Daffodils, White Violets, and Churn Dash Blocks

Turkey Tracks: May 14, 2022

Daffodils, White Violets, and Churn Dash Blocks

My daffodils have been awesome this year. And some are still blooming strongly. The cool of spring helps. We’ve had a few warm days (low 70s), but we have rain and cooler temps coming in, so maybe the daffs will hang out a bit longer.

The daffodils are the first of the garden plants to come inside each year. Here’s a bouquet on my dining table.

And a bouquet in the kitchen window—alongside some white violets that are blooming all over the place in the garden. Some of my daffs are so ”fluffy” they look like little peonies.

I finished the Cotton+Steel/Ruby Star Society Churn Dash blocks for this very, very scrappy but fun quilt top. I’ve started sewing the rows together. I like the secondary patterns that emerge when one buts up the blocks together. I can re-iron one set of seams (the sides) between blocks, but not another set (top to bottom)—which means I’ll have to snip and bend those seams to get them flatter. This is the 8th quilt from this winter project.

I have a small pile of fabrics that might be big enough for a pieced backing—and a cheerful red I can use for the binding.

This whole project has decimated the C+S stash, but has also produced a lot of cut blocks in various sizes that also need to be made into quilt tops.

It is the nature of quilting, and it is all good.

Until, it isn’t.

One can go crazy with using up all the tiny scraps. I’m doing a better job of setting reasonable boundaries of where the crazy vs. sane boundaries are. For me, anyway.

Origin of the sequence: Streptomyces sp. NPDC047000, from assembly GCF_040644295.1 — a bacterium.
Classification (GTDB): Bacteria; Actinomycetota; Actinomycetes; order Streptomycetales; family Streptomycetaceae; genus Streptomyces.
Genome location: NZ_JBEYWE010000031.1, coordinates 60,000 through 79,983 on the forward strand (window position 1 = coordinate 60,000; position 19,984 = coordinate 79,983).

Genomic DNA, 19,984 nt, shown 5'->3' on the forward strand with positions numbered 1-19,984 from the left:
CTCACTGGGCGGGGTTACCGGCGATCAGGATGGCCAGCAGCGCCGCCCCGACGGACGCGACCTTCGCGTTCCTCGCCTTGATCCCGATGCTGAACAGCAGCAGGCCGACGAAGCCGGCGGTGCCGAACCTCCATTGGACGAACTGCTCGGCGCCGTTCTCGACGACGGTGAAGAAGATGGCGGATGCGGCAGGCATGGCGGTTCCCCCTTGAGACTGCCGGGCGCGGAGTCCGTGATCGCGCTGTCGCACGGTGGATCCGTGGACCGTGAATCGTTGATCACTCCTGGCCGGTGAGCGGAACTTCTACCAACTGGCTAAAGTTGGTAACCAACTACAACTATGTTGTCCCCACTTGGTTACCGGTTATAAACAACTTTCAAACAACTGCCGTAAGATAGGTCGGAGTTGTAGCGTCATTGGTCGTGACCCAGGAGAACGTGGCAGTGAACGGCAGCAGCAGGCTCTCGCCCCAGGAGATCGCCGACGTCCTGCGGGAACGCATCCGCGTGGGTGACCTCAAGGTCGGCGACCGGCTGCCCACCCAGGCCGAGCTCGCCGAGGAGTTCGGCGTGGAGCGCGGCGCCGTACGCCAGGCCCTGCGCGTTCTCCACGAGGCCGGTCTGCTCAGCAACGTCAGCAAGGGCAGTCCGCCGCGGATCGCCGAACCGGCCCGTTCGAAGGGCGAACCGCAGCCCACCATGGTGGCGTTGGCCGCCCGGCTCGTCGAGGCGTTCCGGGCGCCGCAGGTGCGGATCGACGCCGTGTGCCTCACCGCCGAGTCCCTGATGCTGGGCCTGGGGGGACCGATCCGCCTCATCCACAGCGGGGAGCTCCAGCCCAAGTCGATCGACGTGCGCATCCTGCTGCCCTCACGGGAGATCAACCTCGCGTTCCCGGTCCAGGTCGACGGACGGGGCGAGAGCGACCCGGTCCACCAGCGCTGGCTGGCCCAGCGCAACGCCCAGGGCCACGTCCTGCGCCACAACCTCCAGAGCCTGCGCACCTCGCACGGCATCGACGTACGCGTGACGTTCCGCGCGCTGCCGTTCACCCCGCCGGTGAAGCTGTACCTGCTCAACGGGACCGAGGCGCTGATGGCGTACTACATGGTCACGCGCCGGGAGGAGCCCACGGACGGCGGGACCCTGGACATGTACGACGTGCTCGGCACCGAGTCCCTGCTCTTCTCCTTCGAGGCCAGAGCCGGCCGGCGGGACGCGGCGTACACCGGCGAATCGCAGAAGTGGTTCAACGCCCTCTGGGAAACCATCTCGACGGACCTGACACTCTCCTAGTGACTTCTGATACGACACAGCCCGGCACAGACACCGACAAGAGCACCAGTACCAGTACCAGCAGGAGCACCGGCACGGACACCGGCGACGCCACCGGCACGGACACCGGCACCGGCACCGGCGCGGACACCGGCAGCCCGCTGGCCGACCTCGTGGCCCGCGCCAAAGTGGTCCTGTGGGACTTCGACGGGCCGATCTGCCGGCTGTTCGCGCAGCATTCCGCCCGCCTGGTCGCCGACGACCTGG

Author: louisaenright

I am passionate about whole, nutrient-dense foods, developing local markets, and strengthening communities.

3 thoughts on “Daffodils, White Violets, and Churn Dash Blocks”

    1. I have 7 grandchildren—so I’ve saved many of my quilts for them—and in the mix there is a hand-sewn quilt for each. And, of course, they each have quilts from me now. I give away quilts to other family members—as the families on both sides are large. I give away quilts to local friends here as well. And while I do have many quilts here in the house—which get rotated around—I more or less practice a Zen tenant: you can have the work but not the fruit of the work. My passion for quilting is fueled by sharing them, for sure. I don’t make them to sell—for anyone—as that would make them “work” and not joyful. For me, anyway.

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